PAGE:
The Food Standards Agency and the Financial Services Authority share the same initials but that is not the only similarity between the banking and horse meat scandals. The finance industry diced up, recombined and repackaged debts so that nobody understood who owed what to whom. The food industry does something similar with animals, vegetables, chemicals, bacteria and anything else you care to name, until nobody knows what they’re eating.
Banks used to lend money to people they met face to face in their communities; they ended up holding debts of people they’d never heard of on the other side of the world. Customers used to buy from tradesmen they knew; now, they deal with supermarket chains and, behind them, multinational food conglomerates. Neither FSA ever had a hope of establishing effective regulation because, in both finance and food, the supply chains are too long, the ultimate locus of responsibility too obscure and everybody involved too adept at blaming someone else.
There was never a golden age, unless you count the 1950s, when British food, though rarely harmful, was too boring to eat. Victorian food and drink – bread, milk, tea, coffee, cheese, wine, ice cream – were heavily adulterated, sometimes with lead. Then, as now, the aim was to keep prices down and maximise profits while making products look better or last longer. More often than not, the shopkeepers tampered with the food. At least customers knew who to blame.
The death of the Sindie
I have long predicted the demise of Sunday papers as distinct titles. Recent developments bear me out: the Independent and Independent on Sunday become part of a seven-day operation under a single editor. The Times and Sunday Times are prevented from doing the same only by Rupert Murdoch’s undertaking to the government, when he took them over in 1981, that they would remain separate titles. Murdoch would ditch the undertaking if the independent directors, appointed under the 1981 deal, allowed him to do so.
The IoS has long relied on the daily repor - ters for much of its copy. Its departed editor, John Mullin, ran a newspaper without the staff to provide news. I was in a similarly anomalous position when I edited the paper 17 years ago. Since then, the digital age has left newspapers with no more need of a separate Sunday editor than a pub has of a separate Sunday landlord.
The Independent’s error was to give its Sunday title, for the launch in 1990, an editor and some 90 staff. If it had opted then for a seven-day operation, it would have been ahead of the game. Instead, its founders, in that era of late Thatcherism, thought they could walk on water.
Keep it in the family
Jonathan Agnew, a cricketer of moderate abilities who became a decent radio commentator, hardly deserves the title of “celebrity”. So far as I know, no journalist ever showed more than a passing interest in his private affairs. Then he goes on Desert Island Discs and blurts out details about how he and his second wife made a “conscious effort” to ensure that the children of her first marriage maintained relationships with their father and how his own ex-wife hadn’t allowed him to do the same with his children. In response, the first Mrs Agnew tells reporters that it’s his own fault and an embarrassing family quarrel is spread all over the papers.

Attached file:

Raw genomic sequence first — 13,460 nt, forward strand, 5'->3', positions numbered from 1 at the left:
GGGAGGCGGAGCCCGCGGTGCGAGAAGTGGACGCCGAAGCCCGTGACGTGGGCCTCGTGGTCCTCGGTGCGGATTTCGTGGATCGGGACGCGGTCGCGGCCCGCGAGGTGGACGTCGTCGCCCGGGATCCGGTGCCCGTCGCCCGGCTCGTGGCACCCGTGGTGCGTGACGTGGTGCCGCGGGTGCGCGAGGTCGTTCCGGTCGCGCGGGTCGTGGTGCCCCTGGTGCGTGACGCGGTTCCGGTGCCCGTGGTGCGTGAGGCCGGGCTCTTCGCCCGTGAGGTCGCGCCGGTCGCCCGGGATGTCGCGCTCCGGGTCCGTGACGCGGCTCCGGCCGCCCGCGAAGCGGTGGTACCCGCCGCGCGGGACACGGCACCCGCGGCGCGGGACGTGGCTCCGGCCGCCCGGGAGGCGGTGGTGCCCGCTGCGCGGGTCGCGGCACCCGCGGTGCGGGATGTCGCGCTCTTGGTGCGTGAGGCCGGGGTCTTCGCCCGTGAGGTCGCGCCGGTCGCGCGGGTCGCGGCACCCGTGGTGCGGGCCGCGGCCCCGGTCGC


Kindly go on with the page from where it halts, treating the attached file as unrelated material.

Perhaps, post-Leveson, somebody will adapt Humbert Wolfe’s much-quoted rhyme that: “You cannot hope to bribe or twist . . . the British journalist.” You cannot hope to hack or bug, by law, the British celebrity. But seeing what the man (or woman) will say unhacked, there’s no occasion to.
One thing I admire about the Daily Mail is the relentless way it pushes its political agenda. Even the death of the actor Richard Briers provokes a reaffirmation of its belief that “Middle Britain” is oppressed and denigrated by a London-based cultural elite.
“Richard Briers was happily married, decent – and the middle classes loved him. Is that why he was never knighted?” asks a headline. The long piece below the headline does not even discuss the question, much less answer it. However, the point is made, as similar points will be made all the way through to page 94.
Alive and unwell
When the late Jeffrey Bernard couldn’t write his weekly column for a magazine, the name of which escapes me (Peter, it was “Low Life”: ed), he was said to be “unwell”. I fear “Peter Wilby has a stiff neck” wouldn’t carry quite such excitingly raffish connotations. But when you cannot move your neck up or down, or left or right – an affliction that prevented me from writing last week’s First Thoughts – it is surprisingly difficult, bordering on impossible, even to work at a computer screen.
I took my complaint to a GP, who demonstrated the NHS at its best and worst. The best was a simple sheet of exercises that cleared the problem in a day or two (though it may have gone anyway). The worst was a prescription for strong painkillers. I hadn’t complained of unmanageable pain and was content with an occasional paracetamol. I never took the tablets. I wonder how much NHS money goes on drugs that patients don’t want and don’t need.